But your orders, and your magistracies, and your very place of meeting, the church, are Christ’s. You belong to Him, for you have been enrolled in the books of life. There the blood of the Lord serves for your purple robe, and your broad stripe is His own cross; there the axe is already laid to the trunk of the tree; there is the branch out of the root of Jesse. Never mind the state horses with their crown. Your Lord, when, according to the Scripture, He would enter Jerusalem in triumph, had not even an ass of His own. These (put their trust) in chariots, and these in horses; but we will seek our help in the name of the Lord our God. From so much as a dwelling in that Babylon of John’s Revelation we are called away; much more then from its pomp. The rabble, too, are crowned, at one time because of some great rejoicing for the success of the emperors; at another, on account of some custom belonging to municipal festivals. For luxury strives to make her own every occasion of public gladness. But as for you, you are a foreigner in this world, a citizen of Jerusalem, the city above. Our citizenship, the apostle says, is in heaven. You have your own registers, your own calendar; you have nothing to do with the joys of the world; nay, you are called to the very opposite, for “the world shall rejoice, but ye shall mourn.”- De Corona (or The Chaplet)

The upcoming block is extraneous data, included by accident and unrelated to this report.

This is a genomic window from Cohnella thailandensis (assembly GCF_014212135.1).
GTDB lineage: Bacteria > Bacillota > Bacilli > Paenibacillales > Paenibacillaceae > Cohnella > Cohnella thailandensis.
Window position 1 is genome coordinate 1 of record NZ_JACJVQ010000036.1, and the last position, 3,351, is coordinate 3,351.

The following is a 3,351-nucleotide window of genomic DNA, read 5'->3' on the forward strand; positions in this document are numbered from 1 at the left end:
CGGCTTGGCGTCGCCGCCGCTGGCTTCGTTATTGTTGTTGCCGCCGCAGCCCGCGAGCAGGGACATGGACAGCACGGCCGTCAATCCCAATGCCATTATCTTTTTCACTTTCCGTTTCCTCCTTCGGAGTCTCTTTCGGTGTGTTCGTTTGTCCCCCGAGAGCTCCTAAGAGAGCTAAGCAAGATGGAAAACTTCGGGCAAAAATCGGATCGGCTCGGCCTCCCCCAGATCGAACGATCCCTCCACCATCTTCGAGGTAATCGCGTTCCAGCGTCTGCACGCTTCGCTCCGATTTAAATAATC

We observe among the arts also some professions liable to the charge of idolatry. Of astrologers there should be no speaking even; but since one in these days has challenged us, defending on his own behalf perseverance in that profession, I will use a few words. I allege not that he honours idols, whose names he has inscribed on the heaven, to whom he has attributed all God’s power; because men, presuming that we are disposed of by the immutable arbitrament of the stars, think on that account that God is not to be sought after. One proposition I lay down: that those angels, the deserters from God, the lovers of women, were likewise the discoverers of this curious art, on that account also condemned by God. Oh divine sentence, reaching even unto the earth in its vigour, whereto the unwitting render testimony! The astrologers are expelled just like their angels. The city and Italy are interdicted to the astrologers, just as heaven to their angels. There is the same penalty of exclusion for disciples and masters. “But Magi and astrologers came from the east.” We know the mutual alliance of magic and astrology. The interpreters of the stars, then, were the first to announce Christ’s birth the first to present Him “gifts.” By this bond, [must] I imagine, they put Christ under obligation to themselves? What then? Shall therefore the religion of those Magi act as patron now also to astrologers? Astrology now-a-days, forsooth, treats of Christ–is the science of the stars of Christ; not of Saturn, or Mars, and whomsoever else out of the same class of the dead it pays observance to and preaches? But, however, that science has been allowed until the Gospel, in order that after Christ’s birth no one should thenceforward interpret any one’s nativity by the heaven. For they therefore offered to the then infant Lord that frankincense and myrrh and gold, to be, as it were, the close of worldly sacrifice and glory, which Christ was about to do away. What, then? The dream–sent, doubtless, of the will of God–suggested to the same Magi, namely, that they should go home, but by another way, not that by which they came. It means this: that they should not walk in their ancient path. – On Idolatry